We need to hear those stories for several reasons. First, there’s a different story being told about Christians out in the world, and it’s a bad story. If I learned everything about Christians from the stories I hear in the news, I’d probably be spiritual but not religious, too. But that’s not the only story, is it? We have a different story to tell, not of hatred but of love, not of exclusion but of embrace, not of judgment but of grace. The world needs to hear our stories.

When we tell our story, we tell God’s story. We need to be reminded that God is still here, God is still with us, and God is not done with this worn-out body just yet. Your story has the power to change this region, to infuse it with new life, to serve as a lighthouse to those who need guidance or a gentle nudge or a swift kick in the pants to remind them they are God’s people, called to do God’s work.

But your story, when you tell it, won’t only change the region. It will change you. Naming the ways God is at work in your congregation is like holding up a mirror to yourself and seeing Jesus in the reflection. We will discover things about ourselves as we tell our stories. It may be something new, or it may simply be something we had forgotten about ourselves. As was quoted at the beginning of our assembly, “God will not save us without us.” We have stories to write. We are God’s co-authors. What surprises await us when we pick up the pen, when we boldly proclaim that God is not done with us yet, when we open our imaginations to the surprising God in our midst? Yes, our story is still unwritten. So who are we waiting on to write it? Greg? Linda? It’s not their story, folks. It’s your story. It’s God’s story. Let’s stop worrying about if we have anything to say and if the ink’s going to run dry, and let’s get to writing.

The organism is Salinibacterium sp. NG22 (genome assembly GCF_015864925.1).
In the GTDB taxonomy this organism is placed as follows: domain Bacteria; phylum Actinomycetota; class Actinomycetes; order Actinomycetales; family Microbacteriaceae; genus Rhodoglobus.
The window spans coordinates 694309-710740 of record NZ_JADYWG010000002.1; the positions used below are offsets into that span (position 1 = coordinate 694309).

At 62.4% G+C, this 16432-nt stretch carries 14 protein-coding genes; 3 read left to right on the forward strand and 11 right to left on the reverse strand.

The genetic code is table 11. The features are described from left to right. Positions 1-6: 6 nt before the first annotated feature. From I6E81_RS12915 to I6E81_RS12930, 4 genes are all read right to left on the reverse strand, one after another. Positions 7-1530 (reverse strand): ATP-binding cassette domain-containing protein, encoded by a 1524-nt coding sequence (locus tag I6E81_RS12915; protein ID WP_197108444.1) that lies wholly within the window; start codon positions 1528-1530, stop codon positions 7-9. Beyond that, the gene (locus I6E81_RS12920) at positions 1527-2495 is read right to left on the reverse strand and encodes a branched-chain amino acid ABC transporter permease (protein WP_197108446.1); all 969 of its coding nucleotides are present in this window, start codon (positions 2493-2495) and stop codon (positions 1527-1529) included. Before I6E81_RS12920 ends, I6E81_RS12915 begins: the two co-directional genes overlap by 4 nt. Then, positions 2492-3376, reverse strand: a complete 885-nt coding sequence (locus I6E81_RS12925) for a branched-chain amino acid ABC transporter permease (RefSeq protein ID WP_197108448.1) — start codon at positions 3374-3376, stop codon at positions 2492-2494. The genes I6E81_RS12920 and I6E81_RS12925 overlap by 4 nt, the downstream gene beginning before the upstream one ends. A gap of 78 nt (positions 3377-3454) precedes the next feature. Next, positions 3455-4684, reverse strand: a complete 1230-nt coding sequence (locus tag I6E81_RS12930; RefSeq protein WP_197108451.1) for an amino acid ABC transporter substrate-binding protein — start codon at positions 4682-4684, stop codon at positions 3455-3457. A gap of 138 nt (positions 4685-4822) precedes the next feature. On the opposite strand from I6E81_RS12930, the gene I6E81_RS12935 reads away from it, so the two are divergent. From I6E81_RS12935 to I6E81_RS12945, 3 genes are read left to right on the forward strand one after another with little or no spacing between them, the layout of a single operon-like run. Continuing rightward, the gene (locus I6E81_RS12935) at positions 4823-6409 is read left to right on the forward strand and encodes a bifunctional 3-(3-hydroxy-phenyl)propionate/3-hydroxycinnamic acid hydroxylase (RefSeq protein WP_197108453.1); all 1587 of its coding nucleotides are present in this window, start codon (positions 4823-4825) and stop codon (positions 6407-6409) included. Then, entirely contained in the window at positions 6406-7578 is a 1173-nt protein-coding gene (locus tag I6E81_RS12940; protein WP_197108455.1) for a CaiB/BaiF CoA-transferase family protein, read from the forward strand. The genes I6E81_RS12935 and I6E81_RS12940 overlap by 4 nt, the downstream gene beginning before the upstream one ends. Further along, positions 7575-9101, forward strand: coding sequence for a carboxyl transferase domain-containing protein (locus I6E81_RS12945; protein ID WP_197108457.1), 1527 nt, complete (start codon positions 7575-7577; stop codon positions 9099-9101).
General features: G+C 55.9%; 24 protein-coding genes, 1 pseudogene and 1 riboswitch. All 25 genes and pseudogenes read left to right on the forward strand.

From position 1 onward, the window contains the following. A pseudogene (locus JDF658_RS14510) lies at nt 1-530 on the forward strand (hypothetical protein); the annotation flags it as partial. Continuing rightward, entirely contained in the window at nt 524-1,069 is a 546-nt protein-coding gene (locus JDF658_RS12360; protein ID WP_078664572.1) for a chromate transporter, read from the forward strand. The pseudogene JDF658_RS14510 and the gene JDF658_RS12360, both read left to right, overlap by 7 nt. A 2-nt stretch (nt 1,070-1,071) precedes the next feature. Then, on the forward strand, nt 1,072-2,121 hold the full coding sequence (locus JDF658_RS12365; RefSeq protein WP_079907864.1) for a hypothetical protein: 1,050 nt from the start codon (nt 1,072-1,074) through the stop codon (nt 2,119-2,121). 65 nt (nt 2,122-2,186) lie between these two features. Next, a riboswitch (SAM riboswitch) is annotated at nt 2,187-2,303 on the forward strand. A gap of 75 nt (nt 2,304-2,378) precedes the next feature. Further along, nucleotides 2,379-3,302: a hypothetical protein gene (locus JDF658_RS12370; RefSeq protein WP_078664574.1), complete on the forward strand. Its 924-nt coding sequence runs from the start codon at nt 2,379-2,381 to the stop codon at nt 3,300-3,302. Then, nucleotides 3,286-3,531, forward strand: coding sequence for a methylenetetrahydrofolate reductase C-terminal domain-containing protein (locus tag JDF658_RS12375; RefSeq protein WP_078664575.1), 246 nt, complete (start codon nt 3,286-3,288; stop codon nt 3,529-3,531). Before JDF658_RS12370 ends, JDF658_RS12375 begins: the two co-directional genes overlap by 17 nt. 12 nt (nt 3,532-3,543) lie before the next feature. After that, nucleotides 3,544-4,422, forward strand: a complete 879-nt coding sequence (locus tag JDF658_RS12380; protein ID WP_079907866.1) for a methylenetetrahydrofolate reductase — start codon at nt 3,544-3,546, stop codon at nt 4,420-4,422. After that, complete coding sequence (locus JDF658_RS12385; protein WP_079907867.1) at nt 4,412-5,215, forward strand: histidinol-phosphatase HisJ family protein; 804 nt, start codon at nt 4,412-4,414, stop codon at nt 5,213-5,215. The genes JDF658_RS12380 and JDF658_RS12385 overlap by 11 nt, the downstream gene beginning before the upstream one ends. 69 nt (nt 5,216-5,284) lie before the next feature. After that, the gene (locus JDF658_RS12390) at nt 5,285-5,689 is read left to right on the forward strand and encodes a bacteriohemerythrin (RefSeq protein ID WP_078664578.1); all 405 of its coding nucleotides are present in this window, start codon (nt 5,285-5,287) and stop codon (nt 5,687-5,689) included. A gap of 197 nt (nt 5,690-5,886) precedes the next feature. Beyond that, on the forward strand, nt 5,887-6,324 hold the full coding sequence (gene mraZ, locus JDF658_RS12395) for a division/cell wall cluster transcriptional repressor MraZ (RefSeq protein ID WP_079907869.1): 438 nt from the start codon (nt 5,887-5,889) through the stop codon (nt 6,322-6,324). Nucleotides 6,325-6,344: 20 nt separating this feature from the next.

After Sarah laughs at the visitors’ birth announcement, they ask Abraham why she did this. Then they ask the question, “Is anything impossible for God?” And then they leave, the question left hanging in the air, unanswered. “Is anything impossible for God?”